‘I have no difficulty in endorsing the views of Barr J. that the commencement of proceedings alleging professional negligence is irresponsible and an abuse of the process of the Court unless the persons advising such proceedings have reasonable grounds for so doing.’
While bearing in mind the important right of access to the Courts I am satisfied that these statements of law are correct…”Thomas Loomes Practising as Thomas Loomes & Company Solicitors v Rippington & Ors (Approved)  IEHC 237 (06 March 2020)
Pre-Action Protocol for Professional Negligence Claims
Parties to litigation or contemplating litigation must adhere to the Civil Procedure Rules 1998 (the CPR). Therefore, the provisions of the CPR are applicable, in particular the Pre-Action Protocol for Professional Negligence (professional negligence PAP).
The updated PAP for professional negligence came into effect in May 2018, on which date claims to be issued from then must comply with.
All the parties are encouraged to attempt to settle the professional negligence claim without issuing formal proceedings in court. The PAP sets out the framework to be followed and encourages an exchange of information and a set timetable, which both parties must comply with to encourage early settlement without the need for a costly court process.
When does the professional negligence Pre-Action Protocol apply?
It applies to negligence claims against legal professionals, accountants, financial advisers, auditors and certain other professionals. However, it doesn’t apply to claims against construction professionals, (e.g. architects, engineers and quantity surveyors) as the Pre-action Protocol for Construction and Engineering Disputes is applicable instead. Nor against healthcare professionals (see the PAP for the Resolution of Clinical Disputes) or in defamation cases (see the PAP for Defamation Claims).
Common Examples of Legal Negligence
- Failing to provide correct legal advice: a claim can be brought if a lawyer has provided a negligent legal opinion, relied upon by a claimant, which has led to personal or financial loss.
- Failing to fully investigate or properly evidence the claim: solicitors and direct access barristers may be negligent in not gathering all pertinent information to ensure a claimant’s case is successful e.g. by not obtaining witness statements which supports the version of events.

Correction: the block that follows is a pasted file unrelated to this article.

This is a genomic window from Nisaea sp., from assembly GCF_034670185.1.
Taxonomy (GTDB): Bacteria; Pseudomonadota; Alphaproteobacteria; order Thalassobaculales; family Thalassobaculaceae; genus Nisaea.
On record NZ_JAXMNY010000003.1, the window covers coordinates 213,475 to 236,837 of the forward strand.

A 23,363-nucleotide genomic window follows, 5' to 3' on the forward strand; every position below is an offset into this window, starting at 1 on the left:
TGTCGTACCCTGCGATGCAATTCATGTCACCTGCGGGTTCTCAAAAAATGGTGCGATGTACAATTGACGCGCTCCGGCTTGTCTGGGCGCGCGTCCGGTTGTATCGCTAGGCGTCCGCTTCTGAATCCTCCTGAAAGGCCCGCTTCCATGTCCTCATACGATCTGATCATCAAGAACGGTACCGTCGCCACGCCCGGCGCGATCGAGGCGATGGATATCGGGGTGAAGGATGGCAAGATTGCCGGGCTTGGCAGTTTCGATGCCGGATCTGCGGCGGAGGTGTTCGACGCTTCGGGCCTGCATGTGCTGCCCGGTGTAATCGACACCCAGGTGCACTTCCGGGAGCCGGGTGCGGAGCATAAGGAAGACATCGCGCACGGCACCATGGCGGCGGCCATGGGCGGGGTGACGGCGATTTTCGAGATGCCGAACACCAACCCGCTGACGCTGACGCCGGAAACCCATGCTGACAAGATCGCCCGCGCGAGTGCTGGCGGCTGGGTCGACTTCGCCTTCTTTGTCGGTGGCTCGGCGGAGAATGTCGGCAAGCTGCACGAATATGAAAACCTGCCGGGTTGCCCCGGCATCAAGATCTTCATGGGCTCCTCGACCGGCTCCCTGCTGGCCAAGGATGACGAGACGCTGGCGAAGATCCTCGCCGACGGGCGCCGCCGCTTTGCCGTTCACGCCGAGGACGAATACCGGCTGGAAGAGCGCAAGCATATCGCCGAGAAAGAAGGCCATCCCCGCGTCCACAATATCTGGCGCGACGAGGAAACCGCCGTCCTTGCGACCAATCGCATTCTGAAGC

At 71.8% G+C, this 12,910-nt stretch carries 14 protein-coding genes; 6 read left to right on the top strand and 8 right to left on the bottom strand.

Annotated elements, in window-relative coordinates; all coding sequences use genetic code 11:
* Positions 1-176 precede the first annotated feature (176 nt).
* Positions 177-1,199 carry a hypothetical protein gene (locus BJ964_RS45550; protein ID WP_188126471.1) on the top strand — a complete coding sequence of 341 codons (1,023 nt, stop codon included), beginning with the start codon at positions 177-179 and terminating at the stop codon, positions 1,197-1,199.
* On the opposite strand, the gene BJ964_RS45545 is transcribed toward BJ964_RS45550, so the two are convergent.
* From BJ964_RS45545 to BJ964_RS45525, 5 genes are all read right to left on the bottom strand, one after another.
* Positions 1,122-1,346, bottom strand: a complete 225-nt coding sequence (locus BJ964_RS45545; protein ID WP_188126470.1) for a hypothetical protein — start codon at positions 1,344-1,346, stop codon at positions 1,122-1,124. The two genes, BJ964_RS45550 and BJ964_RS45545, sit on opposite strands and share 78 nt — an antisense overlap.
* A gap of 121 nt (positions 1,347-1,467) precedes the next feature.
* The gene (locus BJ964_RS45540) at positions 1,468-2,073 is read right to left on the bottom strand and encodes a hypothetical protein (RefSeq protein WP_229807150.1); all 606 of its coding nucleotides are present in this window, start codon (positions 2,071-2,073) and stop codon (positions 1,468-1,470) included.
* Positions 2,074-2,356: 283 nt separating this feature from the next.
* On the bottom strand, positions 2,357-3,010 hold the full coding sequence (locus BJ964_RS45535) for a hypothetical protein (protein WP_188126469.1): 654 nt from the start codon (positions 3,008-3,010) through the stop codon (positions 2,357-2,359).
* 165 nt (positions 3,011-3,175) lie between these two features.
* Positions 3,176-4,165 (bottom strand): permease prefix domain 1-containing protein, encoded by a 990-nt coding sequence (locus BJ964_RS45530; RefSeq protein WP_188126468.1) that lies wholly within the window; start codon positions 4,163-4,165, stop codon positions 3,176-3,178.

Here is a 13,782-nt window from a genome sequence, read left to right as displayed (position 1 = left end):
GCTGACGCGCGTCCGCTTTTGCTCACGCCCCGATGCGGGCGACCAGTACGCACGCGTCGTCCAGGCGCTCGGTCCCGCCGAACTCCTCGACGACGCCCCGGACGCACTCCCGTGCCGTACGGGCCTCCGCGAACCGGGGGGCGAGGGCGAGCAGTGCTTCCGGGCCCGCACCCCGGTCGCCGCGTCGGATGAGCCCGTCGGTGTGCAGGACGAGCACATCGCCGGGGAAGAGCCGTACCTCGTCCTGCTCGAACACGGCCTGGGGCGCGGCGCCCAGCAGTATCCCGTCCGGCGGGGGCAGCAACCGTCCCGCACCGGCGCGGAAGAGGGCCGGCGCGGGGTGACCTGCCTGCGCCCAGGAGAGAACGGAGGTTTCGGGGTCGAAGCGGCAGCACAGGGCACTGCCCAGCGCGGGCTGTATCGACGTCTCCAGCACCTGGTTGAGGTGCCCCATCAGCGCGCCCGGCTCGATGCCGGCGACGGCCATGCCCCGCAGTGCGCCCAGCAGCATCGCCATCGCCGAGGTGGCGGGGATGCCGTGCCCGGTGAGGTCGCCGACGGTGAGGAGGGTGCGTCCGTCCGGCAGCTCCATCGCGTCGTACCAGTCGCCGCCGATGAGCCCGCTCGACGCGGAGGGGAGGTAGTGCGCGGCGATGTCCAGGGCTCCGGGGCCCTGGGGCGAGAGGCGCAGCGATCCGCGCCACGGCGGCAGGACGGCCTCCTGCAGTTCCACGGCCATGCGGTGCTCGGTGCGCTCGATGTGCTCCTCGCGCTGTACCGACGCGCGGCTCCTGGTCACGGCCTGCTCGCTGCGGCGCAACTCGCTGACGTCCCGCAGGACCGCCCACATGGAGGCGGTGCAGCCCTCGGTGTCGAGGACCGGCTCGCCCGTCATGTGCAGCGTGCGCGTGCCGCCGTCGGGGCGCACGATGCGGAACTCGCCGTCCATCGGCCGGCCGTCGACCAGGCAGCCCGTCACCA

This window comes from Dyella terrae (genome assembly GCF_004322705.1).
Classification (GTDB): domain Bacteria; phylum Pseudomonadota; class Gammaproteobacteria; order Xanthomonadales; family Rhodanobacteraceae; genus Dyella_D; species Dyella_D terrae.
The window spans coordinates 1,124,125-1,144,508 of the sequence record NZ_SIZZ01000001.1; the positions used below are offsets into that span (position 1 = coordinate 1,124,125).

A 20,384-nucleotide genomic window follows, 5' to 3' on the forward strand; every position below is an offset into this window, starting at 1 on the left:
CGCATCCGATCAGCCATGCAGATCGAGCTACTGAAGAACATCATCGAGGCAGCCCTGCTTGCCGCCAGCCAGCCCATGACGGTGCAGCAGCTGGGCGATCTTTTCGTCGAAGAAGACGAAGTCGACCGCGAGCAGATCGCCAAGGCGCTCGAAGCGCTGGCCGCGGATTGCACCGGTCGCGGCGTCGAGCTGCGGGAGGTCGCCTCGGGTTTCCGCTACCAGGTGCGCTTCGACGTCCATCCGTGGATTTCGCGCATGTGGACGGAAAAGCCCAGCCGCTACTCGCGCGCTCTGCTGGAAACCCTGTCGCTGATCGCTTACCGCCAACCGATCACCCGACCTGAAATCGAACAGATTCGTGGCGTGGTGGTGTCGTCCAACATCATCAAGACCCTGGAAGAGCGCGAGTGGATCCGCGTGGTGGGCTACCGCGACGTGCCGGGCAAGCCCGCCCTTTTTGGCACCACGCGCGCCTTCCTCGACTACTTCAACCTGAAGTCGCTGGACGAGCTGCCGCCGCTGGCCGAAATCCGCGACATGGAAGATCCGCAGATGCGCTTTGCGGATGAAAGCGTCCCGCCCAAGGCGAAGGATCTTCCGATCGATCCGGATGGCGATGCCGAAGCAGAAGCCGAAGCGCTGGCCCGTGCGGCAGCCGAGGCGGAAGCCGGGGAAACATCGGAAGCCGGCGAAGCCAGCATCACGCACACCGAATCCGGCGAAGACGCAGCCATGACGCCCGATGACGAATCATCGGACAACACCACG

- Failing to fully warn the client on the risks: for example a solicitor will be negligent if a specific risk warning that a tax avoidance scheme might fail.
- Missing a limitation date leading to a claim becoming time-barred: if the original claim had merit, then a claimant is entitled to pursue the errant solicitor or law firm for their loss of chance of success in the claim.
- Failing to comply with a court order or deadline: if your claim has been struck out or dismissed by the court, as was the case in Piepenbrock, after your solicitor or barrister breached an order of the Court (e.g. an unless order), then you may have a claim against the legal professional for poor performance of the litigation.
- Poor performance of instructions: failing to adequately investigate title to property when acting for the buyer of a property; failing to advise on burdens affecting a property e.g. restrictive covenants, adverse rights burdening the property, failing to register a mortgage/debenture at Companies House if acting for a buyer client company.
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LIMITATION ACT 1980 – WARNING
The Limitation Act 1980 sets out strict statutory deadlines within which you must bring litigation claims. Your legal rights will become irreversibly time-barred if you fail to take legal action (or defend a claim on time). Therefore, you should seek specific legal advice about your legal dispute at the very first opportunity so that you understand the time you have left. Failure to take advice or delay in taking action can be fatal to your prospects of success.